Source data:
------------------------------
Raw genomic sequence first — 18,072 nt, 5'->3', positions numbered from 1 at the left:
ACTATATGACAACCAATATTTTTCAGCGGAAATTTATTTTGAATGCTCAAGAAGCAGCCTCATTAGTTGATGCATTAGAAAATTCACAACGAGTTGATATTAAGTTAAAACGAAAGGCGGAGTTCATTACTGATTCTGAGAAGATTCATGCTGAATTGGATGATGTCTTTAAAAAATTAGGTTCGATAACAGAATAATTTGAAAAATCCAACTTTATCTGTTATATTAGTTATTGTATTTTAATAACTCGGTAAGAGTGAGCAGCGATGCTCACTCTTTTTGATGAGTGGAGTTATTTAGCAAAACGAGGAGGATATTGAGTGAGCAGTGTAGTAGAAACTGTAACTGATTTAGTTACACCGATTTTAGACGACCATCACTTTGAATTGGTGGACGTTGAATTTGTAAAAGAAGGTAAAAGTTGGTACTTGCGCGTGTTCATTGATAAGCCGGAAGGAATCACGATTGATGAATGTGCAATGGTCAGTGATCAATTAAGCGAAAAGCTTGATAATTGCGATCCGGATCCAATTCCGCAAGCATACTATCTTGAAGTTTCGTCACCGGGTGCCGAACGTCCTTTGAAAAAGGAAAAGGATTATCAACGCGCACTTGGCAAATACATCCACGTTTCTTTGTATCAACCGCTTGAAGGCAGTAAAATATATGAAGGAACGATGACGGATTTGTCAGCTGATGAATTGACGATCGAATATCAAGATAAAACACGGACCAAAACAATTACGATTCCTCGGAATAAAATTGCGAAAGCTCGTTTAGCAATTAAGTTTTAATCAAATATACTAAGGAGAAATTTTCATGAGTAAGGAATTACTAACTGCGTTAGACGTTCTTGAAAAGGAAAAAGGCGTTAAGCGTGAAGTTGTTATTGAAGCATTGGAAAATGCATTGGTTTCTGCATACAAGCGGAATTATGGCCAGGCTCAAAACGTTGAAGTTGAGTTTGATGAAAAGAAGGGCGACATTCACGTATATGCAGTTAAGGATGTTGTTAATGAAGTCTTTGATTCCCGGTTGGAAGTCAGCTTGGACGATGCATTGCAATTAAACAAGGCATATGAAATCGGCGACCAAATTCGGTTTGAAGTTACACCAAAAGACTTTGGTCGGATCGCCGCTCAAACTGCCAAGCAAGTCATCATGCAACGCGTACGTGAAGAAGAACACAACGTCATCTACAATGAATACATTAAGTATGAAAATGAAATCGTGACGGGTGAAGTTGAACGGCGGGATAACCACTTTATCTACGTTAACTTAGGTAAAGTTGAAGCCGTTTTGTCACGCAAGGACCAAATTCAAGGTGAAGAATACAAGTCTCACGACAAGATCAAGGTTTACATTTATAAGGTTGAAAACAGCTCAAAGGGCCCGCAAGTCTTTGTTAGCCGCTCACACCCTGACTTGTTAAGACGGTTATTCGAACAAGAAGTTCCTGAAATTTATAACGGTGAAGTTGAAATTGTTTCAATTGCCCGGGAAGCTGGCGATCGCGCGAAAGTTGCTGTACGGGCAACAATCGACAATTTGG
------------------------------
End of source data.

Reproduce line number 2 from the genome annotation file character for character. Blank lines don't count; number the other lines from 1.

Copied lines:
ACTATATGACAACCAATATTTTTCAGCGGAAATTTATTTTGAATGCTCAAGAAGCAGCCTCATTAGTTGATGCATTAGAAAATTCACAACGAGTTGATATTAAGTTAAAACGAAAGGCGGAGTTCATTACTGATTCTGAGAAGATTCATGCTGAATTGGATGATGTCTTTAAAAAATTAGGTTCGATAACAGAATAATTTGAAAAATCCAACTTTATCTGTTATATTAGTTATTGTATTTTAATAACTCGGTAAGAGTGAGCAGCGATGCTCACTCTTTTTGATGAGTGGAGTTATTTAGCAAAACGAGGAGGATATTGAGTGAGCAGTGTAGTAGAAACTGTAACTGATTTAGTTACACCGATTTTAGACGACCATCACTTTGAATTGGTGGACGTTGAATTTGTAAAAGAAGGTAAAAGTTGGTACTTGCGCGTGTTCATTGATAAGCCGGAAGGAATCACGATTGATGAATGTGCAATGGTCAGTGATCAATTAAGCGAAAAGCTTGATAATTGCGATCCGGATCCAATTCCGCAAGCATACTATCTTGAAGTTTCGTCACCGGGTGCCGAACGTCCTTTGAAAAAGGAAAAGGATTATCAACGCGCACTTGGCAAATACATCCACGTTTCTTTGTATCAACCGCTTGAAGGCAGTAAAATATATGAAGGAACGATGACGGATTTGTCAGCTGATGAATTGACGATCGAATATCAAGATAAAACACGGACCAAAACAATTACGATTCCTCGGAATAAAATTGCGAAAGCTCGTTTAGCAATTAAGTTTTAATCAAATATACTAAGGAGAAATTTTCATGAGTAAGGAATTACTAACTGCGTTAGACGTTCTTGAAAAGGAAAAAGGCGTTAAGCGTGAAGTTGTTATTGAAGCATTGGAAAATGCATTGGTTTCTGCATACAAGCGGAATTATGGCCAGGCTCAAAACGTTGAAGTTGAGTTTGATGAAAAGAAGGGCGACATTCACGTATATGCAGTTAAGGATGTTGTTAATGAAGTCTTTGATTCCCGGTTGGAAGTCAGCTTGGACGATGCATTGCAATTAAACAAGGCATATGAAATCGGCGACCAAATTCGGTTTGAAGTTACACCAAAAGACTTTGGTCGGATCGCCGCTCAAACTGCCAAGCAAGTCATCATGCAACGCGTACGTGAAGAAGAACACAACGTCATCTACAATGAATACATTAAGTATGAAAATGAAATCGTGACGGGTGAAGTTGAACGGCGGGATAACCACTTTATCTACGTTAACTTAGGTAAAGTTGAAGCCGTTTTGTCACGCAAGGACCAAATTCAAGGTGAAGAATACAAGTCTCACGACAAGATCAAGGTTTACATTTATAAGGTTGAAAACAGCTCAAAGGGCCCGCAAGTCTTTGTTAGCCGCTCACACCCTGACTTGTTAAGACGGTTATTCGAACAAGAAGTTCCTGAAATTTATAACGGTGAAGTTGAAATTGTTTCAATTGCCCGGGAAGCTGGCGATCGCGCGAAAGTTGCTGTACGGGCAACAATCGACAATTTGG